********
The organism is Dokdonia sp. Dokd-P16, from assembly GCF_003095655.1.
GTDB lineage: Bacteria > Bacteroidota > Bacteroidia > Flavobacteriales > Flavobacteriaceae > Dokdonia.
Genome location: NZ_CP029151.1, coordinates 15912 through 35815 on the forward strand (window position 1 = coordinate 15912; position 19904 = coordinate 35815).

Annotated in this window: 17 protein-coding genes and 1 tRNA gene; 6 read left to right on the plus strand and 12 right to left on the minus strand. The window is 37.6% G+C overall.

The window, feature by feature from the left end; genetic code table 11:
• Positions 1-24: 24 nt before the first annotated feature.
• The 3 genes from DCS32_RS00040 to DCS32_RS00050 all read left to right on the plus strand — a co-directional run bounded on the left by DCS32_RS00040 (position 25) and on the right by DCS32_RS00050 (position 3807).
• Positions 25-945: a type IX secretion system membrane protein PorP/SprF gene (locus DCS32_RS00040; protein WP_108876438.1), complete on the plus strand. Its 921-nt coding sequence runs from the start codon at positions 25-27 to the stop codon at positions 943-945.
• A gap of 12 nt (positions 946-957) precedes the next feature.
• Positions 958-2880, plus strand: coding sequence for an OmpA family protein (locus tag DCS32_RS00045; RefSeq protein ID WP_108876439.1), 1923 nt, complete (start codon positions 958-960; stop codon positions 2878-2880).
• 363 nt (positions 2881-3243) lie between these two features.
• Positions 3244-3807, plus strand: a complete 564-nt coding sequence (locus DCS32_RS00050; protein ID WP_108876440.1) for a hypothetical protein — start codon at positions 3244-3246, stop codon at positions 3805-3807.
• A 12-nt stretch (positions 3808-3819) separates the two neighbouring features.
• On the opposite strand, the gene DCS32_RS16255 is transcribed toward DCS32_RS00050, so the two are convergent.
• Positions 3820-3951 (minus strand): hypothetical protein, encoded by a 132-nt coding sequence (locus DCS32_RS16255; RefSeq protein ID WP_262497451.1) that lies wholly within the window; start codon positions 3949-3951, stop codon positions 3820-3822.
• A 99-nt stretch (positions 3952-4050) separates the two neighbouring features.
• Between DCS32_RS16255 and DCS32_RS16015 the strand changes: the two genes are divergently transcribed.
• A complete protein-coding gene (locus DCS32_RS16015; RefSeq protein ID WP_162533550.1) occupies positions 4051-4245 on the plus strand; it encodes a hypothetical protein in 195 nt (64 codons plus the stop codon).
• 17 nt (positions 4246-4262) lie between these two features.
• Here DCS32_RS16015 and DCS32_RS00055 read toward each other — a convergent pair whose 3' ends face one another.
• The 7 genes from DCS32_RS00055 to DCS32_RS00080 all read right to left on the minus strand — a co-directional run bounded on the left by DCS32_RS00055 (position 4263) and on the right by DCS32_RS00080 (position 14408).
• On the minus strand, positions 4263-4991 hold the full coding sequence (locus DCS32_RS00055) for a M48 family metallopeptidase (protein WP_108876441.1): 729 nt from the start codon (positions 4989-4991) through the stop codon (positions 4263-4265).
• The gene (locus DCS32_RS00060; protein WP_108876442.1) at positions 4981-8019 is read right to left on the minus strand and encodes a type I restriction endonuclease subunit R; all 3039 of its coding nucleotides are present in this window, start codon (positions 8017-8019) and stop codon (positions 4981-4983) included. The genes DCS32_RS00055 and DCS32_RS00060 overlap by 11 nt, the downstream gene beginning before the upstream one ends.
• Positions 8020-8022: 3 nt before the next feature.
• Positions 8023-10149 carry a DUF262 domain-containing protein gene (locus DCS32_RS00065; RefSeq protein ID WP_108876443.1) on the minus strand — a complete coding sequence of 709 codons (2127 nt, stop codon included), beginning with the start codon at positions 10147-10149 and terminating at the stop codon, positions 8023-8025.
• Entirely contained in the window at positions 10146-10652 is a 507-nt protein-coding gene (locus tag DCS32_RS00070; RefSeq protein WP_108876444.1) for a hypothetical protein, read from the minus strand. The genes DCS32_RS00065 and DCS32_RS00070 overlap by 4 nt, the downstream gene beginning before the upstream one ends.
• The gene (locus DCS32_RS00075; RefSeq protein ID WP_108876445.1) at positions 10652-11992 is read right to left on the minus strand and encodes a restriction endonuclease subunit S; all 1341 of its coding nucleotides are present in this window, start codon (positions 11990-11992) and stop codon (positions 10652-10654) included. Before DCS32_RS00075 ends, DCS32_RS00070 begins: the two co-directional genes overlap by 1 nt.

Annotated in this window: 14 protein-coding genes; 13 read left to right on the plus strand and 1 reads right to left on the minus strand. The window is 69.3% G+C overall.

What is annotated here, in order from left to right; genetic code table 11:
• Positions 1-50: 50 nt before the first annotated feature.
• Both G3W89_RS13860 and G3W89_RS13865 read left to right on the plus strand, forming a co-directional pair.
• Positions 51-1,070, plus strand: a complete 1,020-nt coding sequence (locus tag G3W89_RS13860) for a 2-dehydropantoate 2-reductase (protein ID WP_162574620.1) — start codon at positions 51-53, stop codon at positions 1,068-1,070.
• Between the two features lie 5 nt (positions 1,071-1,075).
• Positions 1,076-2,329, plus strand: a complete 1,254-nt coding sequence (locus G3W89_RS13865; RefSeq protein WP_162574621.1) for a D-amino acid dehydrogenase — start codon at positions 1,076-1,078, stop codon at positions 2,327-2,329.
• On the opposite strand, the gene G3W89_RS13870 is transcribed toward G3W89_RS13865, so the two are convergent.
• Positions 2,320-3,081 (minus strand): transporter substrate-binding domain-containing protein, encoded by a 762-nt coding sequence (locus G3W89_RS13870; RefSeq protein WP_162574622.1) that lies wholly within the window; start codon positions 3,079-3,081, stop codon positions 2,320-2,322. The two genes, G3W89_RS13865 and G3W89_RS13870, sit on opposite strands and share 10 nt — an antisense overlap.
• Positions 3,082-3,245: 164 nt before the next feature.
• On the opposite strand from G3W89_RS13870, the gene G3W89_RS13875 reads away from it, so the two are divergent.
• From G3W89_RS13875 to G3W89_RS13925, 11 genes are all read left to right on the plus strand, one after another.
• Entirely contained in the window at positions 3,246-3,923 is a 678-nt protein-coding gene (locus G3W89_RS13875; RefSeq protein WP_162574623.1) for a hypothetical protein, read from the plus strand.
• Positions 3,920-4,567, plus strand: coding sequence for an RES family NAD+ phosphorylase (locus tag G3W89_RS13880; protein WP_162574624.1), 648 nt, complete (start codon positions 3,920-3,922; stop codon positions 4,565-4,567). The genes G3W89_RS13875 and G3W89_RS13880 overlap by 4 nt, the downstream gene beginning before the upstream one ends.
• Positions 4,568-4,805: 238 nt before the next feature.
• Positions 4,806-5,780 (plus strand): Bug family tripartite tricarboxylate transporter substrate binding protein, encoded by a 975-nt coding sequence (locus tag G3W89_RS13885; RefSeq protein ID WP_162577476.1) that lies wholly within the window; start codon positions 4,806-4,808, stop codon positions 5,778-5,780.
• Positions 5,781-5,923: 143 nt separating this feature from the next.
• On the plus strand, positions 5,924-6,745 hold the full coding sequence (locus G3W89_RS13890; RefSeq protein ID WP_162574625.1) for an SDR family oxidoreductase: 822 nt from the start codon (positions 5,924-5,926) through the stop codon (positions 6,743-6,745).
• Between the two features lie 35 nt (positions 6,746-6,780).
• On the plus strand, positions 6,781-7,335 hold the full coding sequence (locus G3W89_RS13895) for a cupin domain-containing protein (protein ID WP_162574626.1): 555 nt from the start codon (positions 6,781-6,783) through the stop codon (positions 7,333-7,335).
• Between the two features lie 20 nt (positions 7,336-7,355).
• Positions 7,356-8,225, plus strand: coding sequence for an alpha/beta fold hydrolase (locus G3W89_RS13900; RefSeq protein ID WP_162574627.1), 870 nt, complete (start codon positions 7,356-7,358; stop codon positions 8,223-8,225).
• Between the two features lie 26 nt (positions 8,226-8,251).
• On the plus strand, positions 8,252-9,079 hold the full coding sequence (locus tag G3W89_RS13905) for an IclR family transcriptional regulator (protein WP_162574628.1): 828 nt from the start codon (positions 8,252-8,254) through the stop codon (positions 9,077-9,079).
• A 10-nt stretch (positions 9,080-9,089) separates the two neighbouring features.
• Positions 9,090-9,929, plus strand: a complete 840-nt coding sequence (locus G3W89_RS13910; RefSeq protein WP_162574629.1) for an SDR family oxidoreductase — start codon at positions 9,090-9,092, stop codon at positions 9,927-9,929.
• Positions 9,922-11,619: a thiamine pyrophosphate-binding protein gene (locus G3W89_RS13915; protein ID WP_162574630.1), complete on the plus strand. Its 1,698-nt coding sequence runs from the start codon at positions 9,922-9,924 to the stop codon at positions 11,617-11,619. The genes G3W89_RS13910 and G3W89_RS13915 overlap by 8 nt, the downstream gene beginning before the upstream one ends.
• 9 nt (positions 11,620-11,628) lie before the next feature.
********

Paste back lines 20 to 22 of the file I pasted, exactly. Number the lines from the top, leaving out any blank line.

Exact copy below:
• Here DCS32_RS16015 and DCS32_RS00055 read toward each other — a convergent pair whose 3' ends face one another.
• The 7 genes from DCS32_RS00055 to DCS32_RS00080 all read right to left on the minus strand — a co-directional run bounded on the left by DCS32_RS00055 (position 4263) and on the right by DCS32_RS00080 (position 14408).
• On the minus strand, positions 4263-4991 hold the full coding sequence (locus DCS32_RS00055) for a M48 family metallopeptidase (protein WP_108876441.1): 729 nt from the start codon (positions 4989-4991) through the stop codon (positions 4263-4265).